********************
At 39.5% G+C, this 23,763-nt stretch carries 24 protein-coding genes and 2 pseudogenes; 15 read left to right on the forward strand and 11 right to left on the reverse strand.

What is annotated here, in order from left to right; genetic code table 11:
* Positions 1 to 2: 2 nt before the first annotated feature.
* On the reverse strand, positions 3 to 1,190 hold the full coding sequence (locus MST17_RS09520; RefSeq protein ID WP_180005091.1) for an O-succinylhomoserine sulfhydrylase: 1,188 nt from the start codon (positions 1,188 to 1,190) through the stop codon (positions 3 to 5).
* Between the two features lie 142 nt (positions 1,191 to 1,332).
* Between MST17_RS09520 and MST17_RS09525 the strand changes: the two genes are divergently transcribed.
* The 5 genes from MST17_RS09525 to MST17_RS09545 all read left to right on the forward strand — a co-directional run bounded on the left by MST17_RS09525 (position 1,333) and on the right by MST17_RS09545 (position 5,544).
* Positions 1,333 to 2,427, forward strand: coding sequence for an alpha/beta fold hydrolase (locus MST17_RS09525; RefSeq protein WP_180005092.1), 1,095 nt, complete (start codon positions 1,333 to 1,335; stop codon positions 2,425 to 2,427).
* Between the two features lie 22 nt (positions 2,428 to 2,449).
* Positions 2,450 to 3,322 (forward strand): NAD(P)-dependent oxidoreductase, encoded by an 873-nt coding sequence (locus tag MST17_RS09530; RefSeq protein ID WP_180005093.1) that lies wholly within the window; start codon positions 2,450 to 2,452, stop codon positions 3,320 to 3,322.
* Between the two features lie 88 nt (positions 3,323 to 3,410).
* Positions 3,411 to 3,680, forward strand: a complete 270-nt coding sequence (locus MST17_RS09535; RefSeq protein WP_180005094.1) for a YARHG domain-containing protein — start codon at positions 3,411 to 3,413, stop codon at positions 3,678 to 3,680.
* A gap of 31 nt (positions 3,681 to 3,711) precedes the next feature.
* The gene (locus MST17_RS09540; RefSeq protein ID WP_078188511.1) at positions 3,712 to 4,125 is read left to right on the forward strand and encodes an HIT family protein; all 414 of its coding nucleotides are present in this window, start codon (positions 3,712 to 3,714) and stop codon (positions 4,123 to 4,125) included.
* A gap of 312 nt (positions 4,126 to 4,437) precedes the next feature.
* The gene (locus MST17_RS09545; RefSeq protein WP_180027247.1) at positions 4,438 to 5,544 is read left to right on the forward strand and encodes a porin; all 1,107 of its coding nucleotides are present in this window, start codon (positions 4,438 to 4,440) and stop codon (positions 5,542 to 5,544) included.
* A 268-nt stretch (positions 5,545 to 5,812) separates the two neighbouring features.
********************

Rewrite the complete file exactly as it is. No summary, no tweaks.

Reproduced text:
At 39.5% G+C, this 23,763-nt stretch carries 24 protein-coding genes and 2 pseudogenes; 15 read left to right on the forward strand and 11 right to left on the reverse strand.

What is annotated here, in order from left to right; genetic code table 11:
* Positions 1 to 2: 2 nt before the first annotated feature.
* On the reverse strand, positions 3 to 1,190 hold the full coding sequence (locus MST17_RS09520; RefSeq protein ID WP_180005091.1) for an O-succinylhomoserine sulfhydrylase: 1,188 nt from the start codon (positions 1,188 to 1,190) through the stop codon (positions 3 to 5).
* Between the two features lie 142 nt (positions 1,191 to 1,332).
* Between MST17_RS09520 and MST17_RS09525 the strand changes: the two genes are divergently transcribed.
* The 5 genes from MST17_RS09525 to MST17_RS09545 all read left to right on the forward strand — a co-directional run bounded on the left by MST17_RS09525 (position 1,333) and on the right by MST17_RS09545 (position 5,544).
* Positions 1,333 to 2,427, forward strand: coding sequence for an alpha/beta fold hydrolase (locus MST17_RS09525; RefSeq protein WP_180005092.1), 1,095 nt, complete (start codon positions 1,333 to 1,335; stop codon positions 2,425 to 2,427).
* Between the two features lie 22 nt (positions 2,428 to 2,449).
* Positions 2,450 to 3,322 (forward strand): NAD(P)-dependent oxidoreductase, encoded by an 873-nt coding sequence (locus tag MST17_RS09530; RefSeq protein ID WP_180005093.1) that lies wholly within the window; start codon positions 2,450 to 2,452, stop codon positions 3,320 to 3,322.
* Between the two features lie 88 nt (positions 3,323 to 3,410).
* Positions 3,411 to 3,680, forward strand: a complete 270-nt coding sequence (locus MST17_RS09535; RefSeq protein WP_180005094.1) for a YARHG domain-containing protein — start codon at positions 3,411 to 3,413, stop codon at positions 3,678 to 3,680.
* A gap of 31 nt (positions 3,681 to 3,711) precedes the next feature.
* The gene (locus MST17_RS09540; RefSeq protein ID WP_078188511.1) at positions 3,712 to 4,125 is read left to right on the forward strand and encodes an HIT family protein; all 414 of its coding nucleotides are present in this window, start codon (positions 3,712 to 3,714) and stop codon (positions 4,123 to 4,125) included.
* A gap of 312 nt (positions 4,126 to 4,437) precedes the next feature.
* The gene (locus MST17_RS09545; RefSeq protein WP_180027247.1) at positions 4,438 to 5,544 is read left to right on the forward strand and encodes a porin; all 1,107 of its coding nucleotides are present in this window, start codon (positions 4,438 to 4,440) and stop codon (positions 5,542 to 5,544) included.
* A 268-nt stretch (positions 5,545 to 5,812) separates the two neighbouring features.